He starts playing Christmas songs at home “as soon as I can get away with it.” 

“I like to put the music on before, during and after I have guests over; when wrapping presents; and when we’re unwrapping presents on Christmas morning,” Dwyer said. “For some people it’s all background music, but many people will listen and say, ‘I have never heard this before.’”

Dwyer even has a top 10 playlist that includes “(I Want a) Rock & Roll Guitar” from Johnny Preston, which was released in 1960; Jack Scott’s “Jingle Bell Slide,” which hit the airwaves in 1963; “Dominick the Donkey (The Italian Christmas Donkey)” sung by Lou Monte, which came out in 1960; and Buck Owens’ 1965 “Santa Looked a Lot Like Santa.” 

Although not much of a Madonna fan, Dwyer feels the pop icon performs the best version of “Santa Baby.” Some of the Mel Blanc parodies also provide a good time, and he encourages Bob Dylan fans — if they haven’t already — to check out his Christmas album, “Christmas in the Heart.” 

“He does a remake of ‘Must Be Santa,’” Dwyer said. “I think it rises to the top. You can’t help but hum along to it.” 

Music at home during the holidays was a big part of Carol Burton’s childhood. While growing up with three brothers and a sister, her dad, Thaddeus Bogdanski, owned two vinyl albums that he always played on the family’s hi-fi record player.

One was the Boston Pops Orchestra’s instrumental “Sleigh Ride,” which grew to be a family favorite as everyone waited patiently for the horse neigh at the end. Another must-have was Mitch Miller’s “Holiday Sing Along with Mitch” record. It came packaged with song lyrics so there was no getting out of singing a few bars. 

“Everyone would come to my mom and dad’s house,” Burton, of Eastpointe, recalled, adding that her grandparents and other relatives were part of the fun. “The whole family would join along, and we would sing at least six songs together. My dad played the violin as we were singing. I always miss the big parties. I enjoyed all the commotion.”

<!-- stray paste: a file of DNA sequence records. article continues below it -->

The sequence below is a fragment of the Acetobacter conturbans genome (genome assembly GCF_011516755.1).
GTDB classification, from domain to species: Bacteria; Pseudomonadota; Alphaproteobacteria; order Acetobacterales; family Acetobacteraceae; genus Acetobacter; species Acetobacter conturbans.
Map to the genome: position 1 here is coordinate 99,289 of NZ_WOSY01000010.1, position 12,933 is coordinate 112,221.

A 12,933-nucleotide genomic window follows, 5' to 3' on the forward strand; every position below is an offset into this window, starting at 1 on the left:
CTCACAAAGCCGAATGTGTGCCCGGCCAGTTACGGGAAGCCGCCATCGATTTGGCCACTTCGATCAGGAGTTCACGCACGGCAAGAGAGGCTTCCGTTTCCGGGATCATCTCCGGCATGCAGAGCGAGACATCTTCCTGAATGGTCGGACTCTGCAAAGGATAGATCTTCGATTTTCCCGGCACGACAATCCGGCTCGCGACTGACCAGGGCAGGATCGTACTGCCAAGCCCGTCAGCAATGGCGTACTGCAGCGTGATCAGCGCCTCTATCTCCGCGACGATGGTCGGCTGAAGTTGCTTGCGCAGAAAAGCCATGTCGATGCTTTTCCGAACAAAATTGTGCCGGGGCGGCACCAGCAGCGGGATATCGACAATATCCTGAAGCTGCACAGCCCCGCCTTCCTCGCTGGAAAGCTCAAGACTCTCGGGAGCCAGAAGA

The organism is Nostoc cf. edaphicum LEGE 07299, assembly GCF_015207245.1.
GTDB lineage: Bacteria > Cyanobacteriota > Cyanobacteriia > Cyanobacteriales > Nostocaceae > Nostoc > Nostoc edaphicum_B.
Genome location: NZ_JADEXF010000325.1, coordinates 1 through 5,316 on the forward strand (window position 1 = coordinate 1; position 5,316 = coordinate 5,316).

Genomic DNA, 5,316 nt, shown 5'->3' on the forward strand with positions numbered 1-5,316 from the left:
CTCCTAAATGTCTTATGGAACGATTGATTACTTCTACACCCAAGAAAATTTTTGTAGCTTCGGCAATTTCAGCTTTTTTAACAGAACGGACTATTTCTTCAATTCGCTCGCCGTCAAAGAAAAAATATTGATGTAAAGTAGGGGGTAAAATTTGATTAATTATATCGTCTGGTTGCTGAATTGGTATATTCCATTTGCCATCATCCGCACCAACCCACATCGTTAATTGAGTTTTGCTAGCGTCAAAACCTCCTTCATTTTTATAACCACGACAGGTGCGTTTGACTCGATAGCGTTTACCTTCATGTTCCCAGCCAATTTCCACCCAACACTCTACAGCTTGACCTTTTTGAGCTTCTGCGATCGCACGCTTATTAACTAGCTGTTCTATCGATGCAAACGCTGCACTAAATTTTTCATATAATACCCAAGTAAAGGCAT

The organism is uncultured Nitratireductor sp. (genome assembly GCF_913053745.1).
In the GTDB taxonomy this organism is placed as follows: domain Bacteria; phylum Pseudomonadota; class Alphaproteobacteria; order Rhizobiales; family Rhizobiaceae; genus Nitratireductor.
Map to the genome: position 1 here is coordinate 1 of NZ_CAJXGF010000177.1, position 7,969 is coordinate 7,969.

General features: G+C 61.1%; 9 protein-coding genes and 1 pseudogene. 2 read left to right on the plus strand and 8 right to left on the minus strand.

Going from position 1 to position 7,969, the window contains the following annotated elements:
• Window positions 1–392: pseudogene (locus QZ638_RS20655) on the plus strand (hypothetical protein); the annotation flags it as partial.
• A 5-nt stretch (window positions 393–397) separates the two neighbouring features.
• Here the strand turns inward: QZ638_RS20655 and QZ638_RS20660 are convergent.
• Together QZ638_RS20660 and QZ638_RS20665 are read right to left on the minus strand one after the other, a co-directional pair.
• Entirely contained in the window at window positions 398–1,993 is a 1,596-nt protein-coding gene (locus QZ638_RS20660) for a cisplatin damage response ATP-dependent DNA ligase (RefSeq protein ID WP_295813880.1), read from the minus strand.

Although the family’s treasured record player is long gone and her father has passed away, Burton, 58, tunes into the radio to listen to Christmas music while decorating the tree and preparing for the holidays. She always hopes to hear the songs her father once played, as both records “have had a lasting place in my heart. It takes me right back to my dad and the hi-fi. Great memories. I absolutely miss it.”

Susana Woloson, 54, goes live when it comes to playing Christmas music during her annual open house. The Rochester Hills resident — along with her fiancé and another friend, both musicians — dig out their trumpet and acoustic guitar, respectively, to perform holiday songs during the event. They mostly play the standards and some swing tunes.

“We always try to have a singalong,” said Woloson, a singer and trombonist. “It’s mostly standards everybody knows. I think live music adds a cool element. There’s always chaos. My mother will yell, ‘We’re trying to talk in the other room!’”